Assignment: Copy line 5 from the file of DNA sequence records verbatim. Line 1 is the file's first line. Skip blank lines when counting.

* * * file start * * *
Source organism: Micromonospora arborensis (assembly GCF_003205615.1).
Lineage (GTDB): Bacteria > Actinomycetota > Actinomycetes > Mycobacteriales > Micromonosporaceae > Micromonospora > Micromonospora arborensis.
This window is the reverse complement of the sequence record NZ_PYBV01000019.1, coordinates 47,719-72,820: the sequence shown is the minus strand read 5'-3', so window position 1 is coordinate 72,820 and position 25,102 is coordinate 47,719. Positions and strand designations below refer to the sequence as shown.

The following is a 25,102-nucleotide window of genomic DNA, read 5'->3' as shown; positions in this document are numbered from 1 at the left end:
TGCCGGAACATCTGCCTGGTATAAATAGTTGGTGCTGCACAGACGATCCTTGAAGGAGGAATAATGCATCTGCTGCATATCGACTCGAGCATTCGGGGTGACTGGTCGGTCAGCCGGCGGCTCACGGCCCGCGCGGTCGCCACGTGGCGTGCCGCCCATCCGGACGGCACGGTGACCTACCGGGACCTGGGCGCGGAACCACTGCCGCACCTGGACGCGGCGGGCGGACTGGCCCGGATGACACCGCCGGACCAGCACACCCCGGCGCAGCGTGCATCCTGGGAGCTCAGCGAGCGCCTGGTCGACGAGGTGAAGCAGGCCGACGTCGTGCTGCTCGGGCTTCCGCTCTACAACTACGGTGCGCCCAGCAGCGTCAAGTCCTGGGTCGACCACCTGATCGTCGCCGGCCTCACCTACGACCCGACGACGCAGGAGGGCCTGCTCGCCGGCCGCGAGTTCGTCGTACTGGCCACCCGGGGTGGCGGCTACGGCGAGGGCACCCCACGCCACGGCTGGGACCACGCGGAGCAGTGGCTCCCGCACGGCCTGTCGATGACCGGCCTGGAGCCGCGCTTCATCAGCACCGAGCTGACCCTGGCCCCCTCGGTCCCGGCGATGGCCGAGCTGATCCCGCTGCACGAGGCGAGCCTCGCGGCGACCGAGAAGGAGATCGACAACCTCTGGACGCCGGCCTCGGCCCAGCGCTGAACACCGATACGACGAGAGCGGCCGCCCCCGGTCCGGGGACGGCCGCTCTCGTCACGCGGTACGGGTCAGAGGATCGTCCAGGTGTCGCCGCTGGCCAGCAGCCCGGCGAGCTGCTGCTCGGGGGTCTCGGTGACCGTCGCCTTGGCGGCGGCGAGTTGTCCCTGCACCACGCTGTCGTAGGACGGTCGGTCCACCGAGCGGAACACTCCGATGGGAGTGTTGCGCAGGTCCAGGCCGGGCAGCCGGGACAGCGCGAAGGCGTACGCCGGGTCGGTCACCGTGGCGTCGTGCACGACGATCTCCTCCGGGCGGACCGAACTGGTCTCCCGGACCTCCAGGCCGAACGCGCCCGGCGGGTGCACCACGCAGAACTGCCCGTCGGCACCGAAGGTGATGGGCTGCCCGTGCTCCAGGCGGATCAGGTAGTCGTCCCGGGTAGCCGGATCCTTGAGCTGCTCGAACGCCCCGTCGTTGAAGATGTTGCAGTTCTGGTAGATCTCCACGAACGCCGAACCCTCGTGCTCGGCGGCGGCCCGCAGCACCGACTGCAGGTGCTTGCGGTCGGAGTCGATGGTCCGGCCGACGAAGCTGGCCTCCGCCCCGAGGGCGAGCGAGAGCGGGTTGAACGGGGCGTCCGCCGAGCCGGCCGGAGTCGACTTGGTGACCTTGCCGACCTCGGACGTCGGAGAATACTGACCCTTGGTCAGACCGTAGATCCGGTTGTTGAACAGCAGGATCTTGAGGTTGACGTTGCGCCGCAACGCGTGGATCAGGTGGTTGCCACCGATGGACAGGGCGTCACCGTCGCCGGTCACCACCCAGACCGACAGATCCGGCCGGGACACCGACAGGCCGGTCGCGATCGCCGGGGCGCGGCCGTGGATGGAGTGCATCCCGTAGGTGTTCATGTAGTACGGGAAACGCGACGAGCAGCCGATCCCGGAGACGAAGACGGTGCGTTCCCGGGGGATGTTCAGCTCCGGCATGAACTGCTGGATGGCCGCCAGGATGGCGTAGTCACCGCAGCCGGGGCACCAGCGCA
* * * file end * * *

TGCCGGAACATCTGCCTGGTATAAATAGTTGGTGCTGCACAGACGATCCTTGAAGGAGGAATAATGCATCTGCTGCATATCGACTCGAGCATTCGGGGTGACTGGTCGGTCAGCCGGCGGCTCACGGCCCGCGCGGTCGCCACGTGGCGTGCCGCCCATCCGGACGGCACGGTGACCTACCGGGACCTGGGCGCGGAACCACTGCCGCACCTGGACGCGGCGGGCGGACTGGCCCGGATGACACCGCCGGACCAGCACACCCCGGCGCAGCGTGCATCCTGGGAGCTCAGCGAGCGCCTGGTCGACGAGGTGAAGCAGGCCGACGTCGTGCTGCTCGGGCTTCCGCTCTACAACTACGGTGCGCCCAGCAGCGTCAAGTCCTGGGTCGACCACCTGATCGTCGCCGGCCTCACCTACGACCCGACGACGCAGGAGGGCCTGCTCGCCGGCCGCGAGTTCGTCGTACTGGCCACCCGGGGTGGCGGCTACGGCGAGGGCACCCCACGCCACGGCTGGGACCACGCGGAGCAGTGGCTCCCGCACGGCCTGTCGATGACCGGCCTGGAGCCGCGCTTCATCAGCACCGAGCTGACCCTGGCCCCCTCGGTCCCGGCGATGGCCGAGCTGATCCCGCTGCACGAGGCGAGCCTCGCGGCGACCGAGAAGGAGATCGACAACCTCTGGACGCCGGCCTCGGCCCAGCGCTGAACACCGATACGACGAGAGCGGCCGCCCCCGGTCCGGGGACGGCCGCTCTCGTCACGCGGTACGGGTCAGAGGATCGTCCAGGTGTCGCCGCTGGCCAGCAGCCCGGCGAGCTGCTGCTCGGGGGTCTCGGTGACCGTCGCCTTGGCGGCGGCGAGTTGTCCCTGCACCACGCTGTCGTAGGACGGTCGGTCCACCGAGCGGAACACTCCGATGGGAGTGTTGCGCAGGTCCAGGCCGGGCAGCCGGGACAGCGCGAAGGCGTACGCCGGGTCGGTCACCGTGGCGTCGTGCACGACGATCTCCTCCGGGCGGACCGAACTGGTCTCCCGGACCTCCAGGCCGAACGCGCCCGGCGGGTGCACCACGCAGAACTGCCCGTCGGCACCGAAGGTGATGGGCTGCCCGTGCTCCAGGCGGATCAGGTAGTCGTCCCGGGTAGCCGGATCCTTGAGCTGCTCGAACGCCCCGTCGTTGAAGATGTTGCAGTTCTGGTAGATCTCCACGAACGCCGAACCCTCGTGCTCGGCGGCGGCCCGCAGCACCGACTGCAGGTGCTTGCGGTCGGAGTCGATGGTCCGGCCGACGAAGCTGGCCTCCGCCCCGAGGGCGAGCGAGAGCGGGTTGAACGGGGCGTCCGCCGAGCCGGCCGGAGTCGACTTGGTGACCTTGCCGACCTCGGACGTCGGAGAATACTGACCCTTGGTCAGACCGTAGATCCGGTTGTTGAACAGCAGGATCTTGAGGTTGACGTTGCGCCGCAACGCGTGGATCAGGTGGTTGCCACCGATGGACAGGGCGTCACCGTCGCCGGTCACCACCCAGACCGACAGATCCGGCCGGGACACCGACAGGCCGGTCGCGATCGCCGGGGCGCGGCCGTGGATGGAGTGCATCCCGTAGGTGTTCATGTAGTACGGGAAACGCGACGAGCAGCCGATCCCGGAGACGAAGACGGTGCGTTCCCGGGGGATGTTCAGCTCCGGCATGAACTGCTGGATGGCCGCCAGGATGGCGTAGTCACCGCAGCCGGGGCACCAGCGCA